“Internet companies continue to create benefits to society every day through innovative products and services that are helping children learn and develop.Daniel Dyball, UK Executive Director
London, UK – The internet has never been more popular as a tool for learning among UK school children, new analysis shows today.
The figures, prepared by Internet Association, highlight the increase in the use of the internet for learning. Recent research showed Google Search in the UK answers over 11 million questions every day from British children seeking to learn – with over half of school pupils (around 4 million) using Google to help with homework. Meanwhile, Facebook pages such as Teaching Ideas – which has over 3 million fans – give students and teachers alike the resources they need to advance their education.
Research from the Oxford Internet Institute – released last week – also showed a sharp increase in the number of users of the internet in schools or work. 60 per cent of people now utilise the internet at schools or workplaces, up from 40 per cent in 2013. And a recent report from Oxford Home Schooling showed that over three quarters of parents (76 per cent) now use the internet to help their children with answers to homework.
Daniel Dyball, UK Executive Director of Internet Association, said: “Internet companies continue to create benefits to society every day through innovative products and services that are helping children learn and develop. This analysis shows the use of the internet for learning continues to increase, and is now a vital tool for our young people.
“We believe in the benefits that technology brings to everyday life, and for the potential that internet innovation has to transform society for the better.”
The role of digital literacy is also increasingly important for students, with internet companies offering tools and resources to help them learn. Facebook offers a wide-ranging Digital Literacy Library that hosts lesson plans designed by experts to help young people develop skills needed to navigate the digital world. Google’s ‘Be Internet Legends’ provides younger children with games and lessons that educate them on how to use the web safely and wisely, so they can be confident explorers of the online world.
And efforts to improve digital literacy appears to be paying off. Ofcom’s latest ‘Children and parents: media use and attitudes report’ showed that eight in ten (81 per cent) parents of online 5-15 year olds have talked to their child about staying safe online. Similarly, when children themselves were asked about this topic, nearly all internet users aged 8-11 (95 per cent) and 12-15 (96 per cent) recall being told about how to use the internet safely, with children most likely to have received the information from a parent or teacher.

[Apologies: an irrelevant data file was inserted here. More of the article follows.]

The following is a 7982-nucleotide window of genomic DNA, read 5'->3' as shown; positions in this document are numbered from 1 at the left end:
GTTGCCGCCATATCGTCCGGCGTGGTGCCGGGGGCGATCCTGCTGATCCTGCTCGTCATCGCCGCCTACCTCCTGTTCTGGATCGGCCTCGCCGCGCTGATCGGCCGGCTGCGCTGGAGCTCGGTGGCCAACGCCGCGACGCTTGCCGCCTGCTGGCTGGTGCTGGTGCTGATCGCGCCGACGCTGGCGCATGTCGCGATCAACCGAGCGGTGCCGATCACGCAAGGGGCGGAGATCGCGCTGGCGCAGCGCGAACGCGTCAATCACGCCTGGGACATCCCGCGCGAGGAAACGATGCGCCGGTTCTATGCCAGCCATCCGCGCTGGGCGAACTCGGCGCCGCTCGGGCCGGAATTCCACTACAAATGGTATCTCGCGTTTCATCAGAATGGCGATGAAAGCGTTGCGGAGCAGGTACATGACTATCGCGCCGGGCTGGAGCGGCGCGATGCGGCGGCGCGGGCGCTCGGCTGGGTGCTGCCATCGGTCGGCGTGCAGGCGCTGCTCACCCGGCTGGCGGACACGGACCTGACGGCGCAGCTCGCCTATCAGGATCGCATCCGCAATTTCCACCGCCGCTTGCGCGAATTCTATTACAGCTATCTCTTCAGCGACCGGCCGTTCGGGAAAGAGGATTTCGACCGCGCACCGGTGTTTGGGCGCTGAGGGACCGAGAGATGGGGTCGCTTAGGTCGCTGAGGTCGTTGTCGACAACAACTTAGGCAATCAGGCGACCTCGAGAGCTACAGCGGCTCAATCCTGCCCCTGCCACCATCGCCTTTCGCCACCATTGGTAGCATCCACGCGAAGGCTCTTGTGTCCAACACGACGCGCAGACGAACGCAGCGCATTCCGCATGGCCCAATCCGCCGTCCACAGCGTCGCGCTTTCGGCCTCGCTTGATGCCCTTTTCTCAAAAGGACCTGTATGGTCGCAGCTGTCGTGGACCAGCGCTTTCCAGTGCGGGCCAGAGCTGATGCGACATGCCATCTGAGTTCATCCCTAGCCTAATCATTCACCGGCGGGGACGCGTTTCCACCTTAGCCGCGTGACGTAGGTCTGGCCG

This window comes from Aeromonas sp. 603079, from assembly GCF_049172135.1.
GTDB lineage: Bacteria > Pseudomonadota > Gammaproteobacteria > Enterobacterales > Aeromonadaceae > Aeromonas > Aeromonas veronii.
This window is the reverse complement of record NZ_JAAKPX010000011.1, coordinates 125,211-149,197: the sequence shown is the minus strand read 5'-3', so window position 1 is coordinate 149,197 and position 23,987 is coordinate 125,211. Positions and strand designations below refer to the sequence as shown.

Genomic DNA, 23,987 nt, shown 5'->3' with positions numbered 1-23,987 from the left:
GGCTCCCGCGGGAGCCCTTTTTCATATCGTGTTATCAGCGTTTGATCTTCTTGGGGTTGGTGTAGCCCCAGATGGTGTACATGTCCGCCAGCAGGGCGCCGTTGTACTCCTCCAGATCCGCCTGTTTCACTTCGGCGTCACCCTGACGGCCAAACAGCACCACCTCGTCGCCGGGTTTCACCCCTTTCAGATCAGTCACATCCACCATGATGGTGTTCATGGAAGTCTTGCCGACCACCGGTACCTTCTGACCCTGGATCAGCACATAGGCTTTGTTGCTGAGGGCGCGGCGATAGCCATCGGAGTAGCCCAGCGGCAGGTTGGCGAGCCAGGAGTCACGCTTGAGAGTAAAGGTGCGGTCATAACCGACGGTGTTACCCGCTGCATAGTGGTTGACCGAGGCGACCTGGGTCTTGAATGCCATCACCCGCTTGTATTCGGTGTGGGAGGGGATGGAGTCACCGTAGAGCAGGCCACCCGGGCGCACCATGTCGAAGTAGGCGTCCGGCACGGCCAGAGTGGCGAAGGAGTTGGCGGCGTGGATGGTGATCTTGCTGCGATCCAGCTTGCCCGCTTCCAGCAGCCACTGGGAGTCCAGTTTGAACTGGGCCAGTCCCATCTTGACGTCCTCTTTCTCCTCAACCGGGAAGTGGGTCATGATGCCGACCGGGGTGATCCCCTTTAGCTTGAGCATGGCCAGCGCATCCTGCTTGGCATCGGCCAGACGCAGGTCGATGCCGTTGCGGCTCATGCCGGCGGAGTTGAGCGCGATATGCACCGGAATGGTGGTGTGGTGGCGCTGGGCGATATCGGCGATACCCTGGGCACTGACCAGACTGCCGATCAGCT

Analysis in full:
- Use of the internet in schools and workplaces has risen to 60 per cent, up from 40 per cent in 2013, Research from the Oxford Internet Institute shows.
Half of all children’s homework requires internet access, research from uSwitch.com in 2018 found – on average, parents say their child does 3.9 hours of homework a week with around half of that requiring access to the internet.
- 69 per cent of parents also said the internet is “essential to their child’s education”.
- A recent report from Oxford Home Schooling showed that over three quarters of parents (76 per cent) used the internet to help with answers, while more than one in ten (11 per cent) sought support virtual assistants such as Alexa or Siri.
- Ofcom’s most recent ‘Children and parents: media use and attitudes report’ in 2018 showed that BBC learning websites and apps were used by 34 per cent of 5-7 year olds, 56 per cent of 8-11 year olds and 64 per cent of 12-15 year olds.
- And four in five users (81 – 86 per cent) thought the resources were helpful for the children to learn from.
- Ofcom’s ‘children and parents: media use and attitudes report’ in 2017 showed that when browsing for content online, almost half of young people search for content that helps them learn about or find out about new things online (48 per cent). 39 per cent choose to watch things that make them think.
- YouTube was the provider that 12-15 year olds used the most for this, with 54 per cent turning to it to learn or find out about new things, and 52 per cent to inspire them to try something new or different.
- In the UK, Google answers over 11 million questions every day from British children seeking to learn. And worldwide, there are over 500 million views of learning-related content every day.
- Every week, more than half of the school pupils in the country – around 4 million children – use Google to help with homework, while 43 per cent use YouTube for the same purpose.
- Recent examples include ‘StudyTubers’ like Ruby Granger, who makes ‘study with me’ videos that help students study for exams and throughout the school year. Her channel has over 350,000 subscribers, with videos regularly receiving in excess of 50,000 views.
- Facebook pages such as Teaching Ideas (over 3 million likes) give students and teachers alike the resources they need to succeed in education.
Notes to editors
Case study available on request
For UK media and broadcast bids, please contact Tom Banks (+44 7468 468 345) or Gabriel Milland (+44 7860 552 621) of Public First, or email: email@example.com
Full list of sources for analysis here: